The Walkable City – Toronto – New Research

Last week, Toronto Public Health released a new report, The Walkable City: Neighbourhood Design and Preferences, Travel Choices and Health. This report highlights the Toronto-specific findings from a residential preferences survey conducted by Larry Frank, Jim Chapman, and their team at Urban Design 4 Health.  The survey is a CLASP and Healthy Canada by Design project funded by the Canadian Partnership Against Cancer (CPAC) and supported by the Heart and Stroke Foundation, the Region of Peel Public Health, Toronto Public Health, Fraser Health, and Vancouver Coastal Health.

The study, which was directed at the Greater Vancouver Region District (GVRD) and the Greater Toronto Area (GTA), is the first of its kind in Canada. It examined the preferences of residents for different neighbourhood features which make them more or less walkable; features such as lot size, mixed housing, proximity to shops,  transit stops, and parks, and the size of street blocks.  It also examined the travel choices of residents; how often they walk, ride bicycles, drive their cars, and use transit.  These travel choices were compared against the walkability of the neighbourhoods of survey participants, and against the preferences of survey participants for walkable or auto-oriented neighbourhoods.

The study found a strong preference for walkable neighbourhoods in the GTA, with those preferences strongest within the City of Toronto.  It found a strong preference for most walkable neighbourhood features within the City of Toronto and a split in preferences for neighbourhood features among survey participants from the outer GTA.  The study found a strong latent demand among those who live in auto-oriented neighbourhood for more walkable neighbourhood features, particularly to have shops and services within close proximity of one’s home.

The survey also found that the walkability of a neighbourhood is directly associated with an increase in walking for utilitarian purposes, an increase in walking for all purposes, and an increase in transit use, and inversely associated with the frequency of vehicle use and vehicle kilometres travelled (VKT) each week.  It also suggested an inverse relationship between neighbourhood walkability and the Body Mass Index (BMI) (an indicator of weight) but this relationship was not statistically significant.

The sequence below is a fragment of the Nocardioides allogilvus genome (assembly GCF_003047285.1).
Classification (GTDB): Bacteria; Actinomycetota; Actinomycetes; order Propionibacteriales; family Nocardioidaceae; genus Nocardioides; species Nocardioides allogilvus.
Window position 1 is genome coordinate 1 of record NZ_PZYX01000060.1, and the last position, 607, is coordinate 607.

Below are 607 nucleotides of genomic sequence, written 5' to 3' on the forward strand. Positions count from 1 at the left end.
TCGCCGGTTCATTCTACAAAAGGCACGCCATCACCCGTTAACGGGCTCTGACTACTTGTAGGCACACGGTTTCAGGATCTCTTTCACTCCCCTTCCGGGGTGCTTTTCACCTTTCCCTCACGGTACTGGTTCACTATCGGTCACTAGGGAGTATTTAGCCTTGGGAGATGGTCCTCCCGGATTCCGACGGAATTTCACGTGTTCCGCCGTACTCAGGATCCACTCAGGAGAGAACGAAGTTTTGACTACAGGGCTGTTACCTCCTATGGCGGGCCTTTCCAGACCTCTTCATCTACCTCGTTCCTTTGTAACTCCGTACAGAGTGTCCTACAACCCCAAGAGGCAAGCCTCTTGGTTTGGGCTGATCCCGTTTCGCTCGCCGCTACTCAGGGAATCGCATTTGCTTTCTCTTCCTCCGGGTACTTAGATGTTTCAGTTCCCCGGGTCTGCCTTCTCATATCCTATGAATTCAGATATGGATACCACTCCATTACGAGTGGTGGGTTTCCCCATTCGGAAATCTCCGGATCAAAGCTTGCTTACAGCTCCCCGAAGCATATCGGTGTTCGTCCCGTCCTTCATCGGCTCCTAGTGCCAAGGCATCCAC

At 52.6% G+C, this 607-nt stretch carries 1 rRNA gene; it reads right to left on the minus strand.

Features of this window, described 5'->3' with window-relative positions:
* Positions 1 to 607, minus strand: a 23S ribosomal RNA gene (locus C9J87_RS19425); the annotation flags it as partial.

In the City of Toronto, where the walkability of current neighbourhoods was evaluated using the Walkability Index and GIS, the study found that, relative to survey participants who live in the least walkable neighbourhoods, survey participants in the most walkable neighbourhoods:

  • walk for utilitarian reasons 2.7 times as often each week;
  • use transit 2.5 times as often;
  • use their car 4 times less often; and
  • drive 6 times fewer kilometres each week.

In addition, this study found that, across the GTA, neighbourhood design, as well as neighbourhood preference, was associated with travel choices of residents.  Those with a preference for walkable and auto-oriented neighbourhoods were found to walk more, use transit more, and drive less, when they live in walkable neighbourhooods.  And those who prefer walkable neighbourhoods were found to walk more, use transit more, and drive less, than those who prefer auto-oriented neighbourhoods, when they live in walkable neighbourhoods.

The study adds Canadian evidence to a growing body of literature which suggests that neighbourhood design affects the levels of physical activity, the transit use, and the VKT by residents in a community.  It, along with the other studies, suggests that there can be considerable long-term health benefits associated with the creation of walkable and transit supportive neighbourhoods.   It also suggests that these neighbourhoods could produce significant air quality, climate and traffic congestion benefits.

Toronto Public Health. (2012). The Walkable City: Neighbourhood Design and Preferences, Travel Choices and Health. Prepared by Perrotta, Campbell, Chirrey, Frank and Chapman.

Frank, Chapman, Kershaw and Kavage. Urban Design 4 Health.  (2012)  City and Regional Residential Preferences Survey Results for Toronto and Vancouver:  A CLASP Final Report.  March 2012.

Prepared by Kim Perrrotta


  1. This is a great point that I have been noticing for awhile since most of my business is in condos in the New Orleans Warehouse District and Uptown New Orleans. We are worlds away in prices and types of places; people are looking for smaller places, more carfree; they have business and travel on their minds. Our area just gets recycled every 40-50 years and trends change peoples lifestyles. Its too bad our leaders cannot see what we see.

  2. I believe that walk score is cool, but noywdaas more and more people prefer to drive cars. Homes are often located in an area where some establishments are easier to get to by car than on foot. I’ve recently found a type of service on which is called Drive Score. It shows a map of what establishments are in your neighborhood and calculates a Drive Score based on the number of places within a convenient driving distance. It doesn’t mean that drive score is better than walk score – they are equal and both necessary in the modern world!

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